Monthly Archives: May 2010

RESEARCH BRIEF: US Pallet Industry Update in US Market

Leslie Scarlett Sanchez, MS Candidate
Department of Wood Science and Forest Products
Virginia Tech
 
 
Pallets in the U.S. Market

The growth of international trade in the last decades created the need to improve not only transportation infrastructure and technology, but also the elements used during transportation process such as handling, loading, unloading, warehousing. One of these elements is the pallet. Pallets and containers play an important role in the movement of goods from place to place. They are not only used in warehouses or commercial centers, but also in all those activities that require an efficient way of transportation. Pallets allow reducing time and cost in an efficient manner, facilitating handling and transportation of raw and in-process materials, or finished products from the supplier to the manufacturer, from the manufacturer to the wholesaler, and then to the retailer. About 450 million new pallets are manufactured in the US each year, 1.9 billion are in use in the U.S. each year, and 300 million pallets are recovered by pallet recyclers each year.

Pallets definition

Pallets are the interface between packaging and the unit load handling equipment (White & Hamner, 2005). Another simpler definition is that pallets are “portable platforms”, which facilitates the movement and storage of unitized goods (Kator, 2008).

Unit loads are also important to define, as the system comprised of pallets, packaging materials, and unit load stabilizers (stretch wrap, tie sheets, corner posts, load adhesives, and strapping). Figure 1-1 shows two examples of pallets and unit loads.

 

Figure 1-1. Pallets and Unit load

Wood Pallet and Containers Imports in the U.S. Market

According to the North American Industry Classification System (NAICS), the Wood Pallet and Container product class is represented by the following sub-classes which show percentages, representing the average share of each sub-class on the total value of shipments for years 2002 to 2006. Wood pallets and containers, and wood-metal combinations made up 62% of the total product class’ value of shipments.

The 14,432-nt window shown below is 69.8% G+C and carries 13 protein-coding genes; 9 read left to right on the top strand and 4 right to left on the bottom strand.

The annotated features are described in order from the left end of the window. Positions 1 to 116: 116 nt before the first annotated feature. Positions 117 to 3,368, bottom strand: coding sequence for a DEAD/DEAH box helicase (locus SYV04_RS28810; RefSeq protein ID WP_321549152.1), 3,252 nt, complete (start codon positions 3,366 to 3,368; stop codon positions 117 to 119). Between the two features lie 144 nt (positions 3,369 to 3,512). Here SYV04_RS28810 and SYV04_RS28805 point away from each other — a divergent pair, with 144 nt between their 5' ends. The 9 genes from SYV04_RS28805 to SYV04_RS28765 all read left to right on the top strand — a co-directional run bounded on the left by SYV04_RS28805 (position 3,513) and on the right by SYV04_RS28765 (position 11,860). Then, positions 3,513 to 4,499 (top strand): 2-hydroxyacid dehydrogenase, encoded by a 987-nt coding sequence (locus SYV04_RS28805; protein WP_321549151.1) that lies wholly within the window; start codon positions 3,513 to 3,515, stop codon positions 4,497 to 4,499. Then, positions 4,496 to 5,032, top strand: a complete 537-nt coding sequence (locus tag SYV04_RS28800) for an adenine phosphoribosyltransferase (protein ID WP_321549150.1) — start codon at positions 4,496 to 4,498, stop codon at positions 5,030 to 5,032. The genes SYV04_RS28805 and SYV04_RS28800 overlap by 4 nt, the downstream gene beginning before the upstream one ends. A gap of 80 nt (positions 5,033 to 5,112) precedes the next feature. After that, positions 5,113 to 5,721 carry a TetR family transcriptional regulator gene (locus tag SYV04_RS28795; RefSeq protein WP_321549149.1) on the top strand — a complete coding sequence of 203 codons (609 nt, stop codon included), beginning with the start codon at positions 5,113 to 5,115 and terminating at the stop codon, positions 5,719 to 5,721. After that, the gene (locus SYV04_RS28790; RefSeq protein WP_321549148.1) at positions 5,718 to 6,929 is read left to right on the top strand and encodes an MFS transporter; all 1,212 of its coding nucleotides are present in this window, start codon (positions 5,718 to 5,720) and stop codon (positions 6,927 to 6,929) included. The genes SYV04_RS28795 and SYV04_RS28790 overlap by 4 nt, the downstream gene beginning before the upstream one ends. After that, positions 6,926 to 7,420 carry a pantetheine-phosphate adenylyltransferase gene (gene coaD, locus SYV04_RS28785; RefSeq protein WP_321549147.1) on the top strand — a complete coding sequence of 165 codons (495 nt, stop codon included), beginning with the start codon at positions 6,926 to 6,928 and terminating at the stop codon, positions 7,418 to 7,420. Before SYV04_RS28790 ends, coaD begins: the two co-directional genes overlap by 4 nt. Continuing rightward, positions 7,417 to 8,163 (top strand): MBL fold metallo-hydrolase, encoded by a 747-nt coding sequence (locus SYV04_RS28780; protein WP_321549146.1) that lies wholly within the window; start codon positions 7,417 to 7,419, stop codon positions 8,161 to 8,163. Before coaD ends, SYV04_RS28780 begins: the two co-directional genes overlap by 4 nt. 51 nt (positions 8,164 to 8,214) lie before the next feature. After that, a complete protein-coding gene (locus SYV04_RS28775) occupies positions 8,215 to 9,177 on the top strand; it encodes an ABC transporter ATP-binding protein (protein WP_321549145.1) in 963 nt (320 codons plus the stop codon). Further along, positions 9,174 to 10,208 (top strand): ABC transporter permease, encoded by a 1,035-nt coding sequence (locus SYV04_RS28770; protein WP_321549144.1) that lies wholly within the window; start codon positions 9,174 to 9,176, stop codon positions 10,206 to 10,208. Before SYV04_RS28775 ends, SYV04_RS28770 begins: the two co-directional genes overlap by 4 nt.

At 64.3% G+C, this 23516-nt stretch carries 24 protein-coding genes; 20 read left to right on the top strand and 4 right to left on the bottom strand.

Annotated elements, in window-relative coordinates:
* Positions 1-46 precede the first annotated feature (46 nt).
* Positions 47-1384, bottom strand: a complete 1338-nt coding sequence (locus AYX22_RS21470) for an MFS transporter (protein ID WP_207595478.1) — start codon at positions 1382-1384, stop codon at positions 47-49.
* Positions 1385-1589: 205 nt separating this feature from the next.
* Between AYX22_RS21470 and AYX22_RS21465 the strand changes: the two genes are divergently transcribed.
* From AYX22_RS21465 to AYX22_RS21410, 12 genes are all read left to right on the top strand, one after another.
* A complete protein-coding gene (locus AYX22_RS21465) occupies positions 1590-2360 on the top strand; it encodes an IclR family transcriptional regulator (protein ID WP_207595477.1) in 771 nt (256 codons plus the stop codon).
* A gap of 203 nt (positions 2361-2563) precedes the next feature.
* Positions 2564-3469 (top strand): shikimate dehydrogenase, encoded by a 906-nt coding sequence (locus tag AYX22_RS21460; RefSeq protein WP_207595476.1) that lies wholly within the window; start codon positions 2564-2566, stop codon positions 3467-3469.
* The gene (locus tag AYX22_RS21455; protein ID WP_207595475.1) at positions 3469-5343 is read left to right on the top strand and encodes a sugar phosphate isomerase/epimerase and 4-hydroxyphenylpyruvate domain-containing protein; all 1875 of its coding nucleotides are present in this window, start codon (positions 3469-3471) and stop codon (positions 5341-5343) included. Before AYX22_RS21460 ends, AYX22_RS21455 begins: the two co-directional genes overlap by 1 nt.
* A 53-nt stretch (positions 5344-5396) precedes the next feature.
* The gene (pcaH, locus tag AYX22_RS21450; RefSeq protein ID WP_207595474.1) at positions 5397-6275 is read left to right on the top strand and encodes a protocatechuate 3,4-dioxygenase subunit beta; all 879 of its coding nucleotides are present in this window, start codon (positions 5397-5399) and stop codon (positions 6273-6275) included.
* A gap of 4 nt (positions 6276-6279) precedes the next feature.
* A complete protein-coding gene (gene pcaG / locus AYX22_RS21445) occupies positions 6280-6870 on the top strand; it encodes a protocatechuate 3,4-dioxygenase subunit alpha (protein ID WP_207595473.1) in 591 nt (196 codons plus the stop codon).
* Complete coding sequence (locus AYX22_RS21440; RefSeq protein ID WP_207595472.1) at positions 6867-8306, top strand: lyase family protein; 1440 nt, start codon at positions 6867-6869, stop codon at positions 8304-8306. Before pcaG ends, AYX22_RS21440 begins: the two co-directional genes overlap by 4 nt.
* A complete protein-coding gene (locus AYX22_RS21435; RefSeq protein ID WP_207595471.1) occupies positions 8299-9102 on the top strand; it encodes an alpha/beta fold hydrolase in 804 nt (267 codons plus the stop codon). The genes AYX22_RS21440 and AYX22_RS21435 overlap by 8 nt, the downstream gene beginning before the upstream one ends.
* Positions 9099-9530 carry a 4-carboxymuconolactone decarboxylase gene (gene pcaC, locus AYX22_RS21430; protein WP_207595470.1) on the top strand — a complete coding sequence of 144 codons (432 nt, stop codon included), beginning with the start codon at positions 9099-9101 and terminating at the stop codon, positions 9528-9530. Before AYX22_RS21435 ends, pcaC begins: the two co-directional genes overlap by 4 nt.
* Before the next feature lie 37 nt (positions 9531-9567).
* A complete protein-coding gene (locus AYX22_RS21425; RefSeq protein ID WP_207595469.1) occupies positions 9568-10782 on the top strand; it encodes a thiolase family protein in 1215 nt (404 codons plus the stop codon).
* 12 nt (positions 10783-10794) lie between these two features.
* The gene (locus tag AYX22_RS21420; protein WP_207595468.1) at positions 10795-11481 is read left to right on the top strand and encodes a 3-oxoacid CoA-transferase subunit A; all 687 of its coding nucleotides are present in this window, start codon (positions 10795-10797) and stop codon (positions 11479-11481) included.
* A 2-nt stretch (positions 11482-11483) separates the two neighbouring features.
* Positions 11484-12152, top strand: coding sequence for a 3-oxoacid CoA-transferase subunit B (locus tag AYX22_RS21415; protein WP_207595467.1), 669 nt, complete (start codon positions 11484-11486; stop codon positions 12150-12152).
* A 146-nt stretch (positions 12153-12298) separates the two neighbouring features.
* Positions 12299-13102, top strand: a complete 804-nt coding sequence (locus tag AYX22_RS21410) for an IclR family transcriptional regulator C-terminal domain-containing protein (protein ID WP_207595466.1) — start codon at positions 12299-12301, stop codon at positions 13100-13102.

Figure 1‑2. Share of Product Sub-Categories on Wood Pallet and Container Manufacturing Product Class (based on value of shipments, Census Bureau 2009)

U.S Domestic Production

The U.S. domestic production is showed in the figure 1-3 bellow. It is evident from Figure 1.3 that exists an increase over the years. In 2000 the domestic production was $ 4,8 billion and for 2007 was 7,2 billion representing a 49% of increase in 7 years.

 

Figure 1-3. U.S. Pallet Domestic Production (Census Bureau 2009)

U.S. Imports

Figure 1-4 shows the total imports and value of shipments (domestic production) of wood pallets and containers, and the share of imports over total domestic consumption. The later was obtained by adding imports and value of shipments. The value of product shipments (domestic production) has grown from about $5 billion to $7.2 billion over the 8-year period. Imports have stayed almost constant throughout those years. As a result, the share of imports on the domestic consumption of wood pallet and containers, has decreased, from 7.7% in year 2000 to 7.1% in year 2007; a drop of 8%.

Figure 1-4. Wood Pallets and Container Imports and Domestic Production (Census Bureau 2009)

Regarding countries of origin for imports, Figure 1-5 shows the ten major exporters of Wood pallets and containers to the U.S. from year 2000 to 2008.

 

Figure 1-5. Ten Major Country Exporters of Wood Pallets and Containers to the U.S. in the year 2008 (Census Bureau 2009)

WORKSHOP: Process Improvement Frameworks

Presented by

 

Workshop Description: